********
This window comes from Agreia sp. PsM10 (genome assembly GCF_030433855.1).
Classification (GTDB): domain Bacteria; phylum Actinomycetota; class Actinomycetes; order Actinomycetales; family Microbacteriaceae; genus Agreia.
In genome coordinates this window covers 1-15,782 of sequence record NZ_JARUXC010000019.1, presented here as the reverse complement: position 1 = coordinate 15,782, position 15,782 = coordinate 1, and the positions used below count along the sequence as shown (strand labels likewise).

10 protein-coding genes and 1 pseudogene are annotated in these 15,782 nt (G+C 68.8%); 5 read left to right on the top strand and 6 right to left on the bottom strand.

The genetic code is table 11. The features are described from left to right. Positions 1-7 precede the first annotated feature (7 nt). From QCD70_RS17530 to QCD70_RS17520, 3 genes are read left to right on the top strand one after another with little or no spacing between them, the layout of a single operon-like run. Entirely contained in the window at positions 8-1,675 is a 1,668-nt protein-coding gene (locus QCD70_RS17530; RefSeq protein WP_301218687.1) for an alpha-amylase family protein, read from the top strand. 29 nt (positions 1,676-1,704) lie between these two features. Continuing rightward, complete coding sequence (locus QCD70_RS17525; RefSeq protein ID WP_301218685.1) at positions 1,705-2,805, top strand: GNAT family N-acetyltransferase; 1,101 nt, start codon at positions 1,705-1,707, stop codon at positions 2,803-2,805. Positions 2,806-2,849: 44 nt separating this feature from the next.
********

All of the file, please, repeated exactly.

This window comes from Agreia sp. PsM10 (genome assembly GCF_030433855.1).
Classification (GTDB): domain Bacteria; phylum Actinomycetota; class Actinomycetes; order Actinomycetales; family Microbacteriaceae; genus Agreia.
In genome coordinates this window covers 1-15,782 of sequence record NZ_JARUXC010000019.1, presented here as the reverse complement: position 1 = coordinate 15,782, position 15,782 = coordinate 1, and the positions used below count along the sequence as shown (strand labels likewise).

10 protein-coding genes and 1 pseudogene are annotated in these 15,782 nt (G+C 68.8%); 5 read left to right on the top strand and 6 right to left on the bottom strand.

The genetic code is table 11. The features are described from left to right. Positions 1-7 precede the first annotated feature (7 nt). From QCD70_RS17530 to QCD70_RS17520, 3 genes are read left to right on the top strand one after another with little or no spacing between them, the layout of a single operon-like run. Entirely contained in the window at positions 8-1,675 is a 1,668-nt protein-coding gene (locus QCD70_RS17530; RefSeq protein WP_301218687.1) for an alpha-amylase family protein, read from the top strand. 29 nt (positions 1,676-1,704) lie between these two features. Continuing rightward, complete coding sequence (locus QCD70_RS17525; RefSeq protein ID WP_301218685.1) at positions 1,705-2,805, top strand: GNAT family N-acetyltransferase; 1,101 nt, start codon at positions 1,705-1,707, stop codon at positions 2,803-2,805. Positions 2,806-2,849: 44 nt separating this feature from the next.